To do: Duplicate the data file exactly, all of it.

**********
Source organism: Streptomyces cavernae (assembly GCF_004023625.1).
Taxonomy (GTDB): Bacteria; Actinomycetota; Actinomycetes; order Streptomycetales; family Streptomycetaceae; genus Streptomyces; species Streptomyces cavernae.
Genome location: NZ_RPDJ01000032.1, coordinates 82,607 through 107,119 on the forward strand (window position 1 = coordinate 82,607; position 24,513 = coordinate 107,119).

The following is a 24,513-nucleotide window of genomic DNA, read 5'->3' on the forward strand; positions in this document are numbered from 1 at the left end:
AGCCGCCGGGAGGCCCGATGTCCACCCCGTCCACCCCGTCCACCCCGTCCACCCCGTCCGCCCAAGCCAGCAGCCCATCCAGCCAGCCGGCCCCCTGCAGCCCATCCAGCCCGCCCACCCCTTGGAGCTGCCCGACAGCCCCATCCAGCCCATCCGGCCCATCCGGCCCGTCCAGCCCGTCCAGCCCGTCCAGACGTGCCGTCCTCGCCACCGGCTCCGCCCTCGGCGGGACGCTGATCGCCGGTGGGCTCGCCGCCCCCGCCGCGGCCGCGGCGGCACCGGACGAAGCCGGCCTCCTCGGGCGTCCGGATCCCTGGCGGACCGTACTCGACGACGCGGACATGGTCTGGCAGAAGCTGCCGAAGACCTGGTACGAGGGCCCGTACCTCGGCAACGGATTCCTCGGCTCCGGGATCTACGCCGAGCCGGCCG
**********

Source organism: Streptomyces cavernae (assembly GCF_004023625.1).
Taxonomy (GTDB): Bacteria; Actinomycetota; Actinomycetes; order Streptomycetales; family Streptomycetaceae; genus Streptomyces; species Streptomyces cavernae.
Genome location: NZ_RPDJ01000032.1, coordinates 82,607 through 107,119 on the forward strand (window position 1 = coordinate 82,607; position 24,513 = coordinate 107,119).

The following is a 24,513-nucleotide window of genomic DNA, read 5'->3' on the forward strand; positions in this document are numbered from 1 at the left end:
AGCCGCCGGGAGGCCCGATGTCCACCCCGTCCACCCCGTCCACCCCGTCCACCCCGTCCGCCCAAGCCAGCAGCCCATCCAGCCAGCCGGCCCCCTGCAGCCCATCCAGCCCGCCCACCCCTTGGAGCTGCCCGACAGCCCCATCCAGCCCATCCGGCCCATCCGGCCCGTCCAGCCCGTCCAGCCCGTCCAGACGTGCCGTCCTCGCCACCGGCTCCGCCCTCGGCGGGACGCTGATCGCCGGTGGGCTCGCCGCCCCCGCCGCGGCCGCGGCGGCACCGGACGAAGCCGGCCTCCTCGGGCGTCCGGATCCCTGGCGGACCGTACTCGACGACGCGGACATGGTCTGGCAGAAGCTGCCGAAGACCTGGTACGAGGGCCCGTACCTCGGCAACGGATTCCTCGGCTCCGGGATCTACGCCGAGCCGGCCG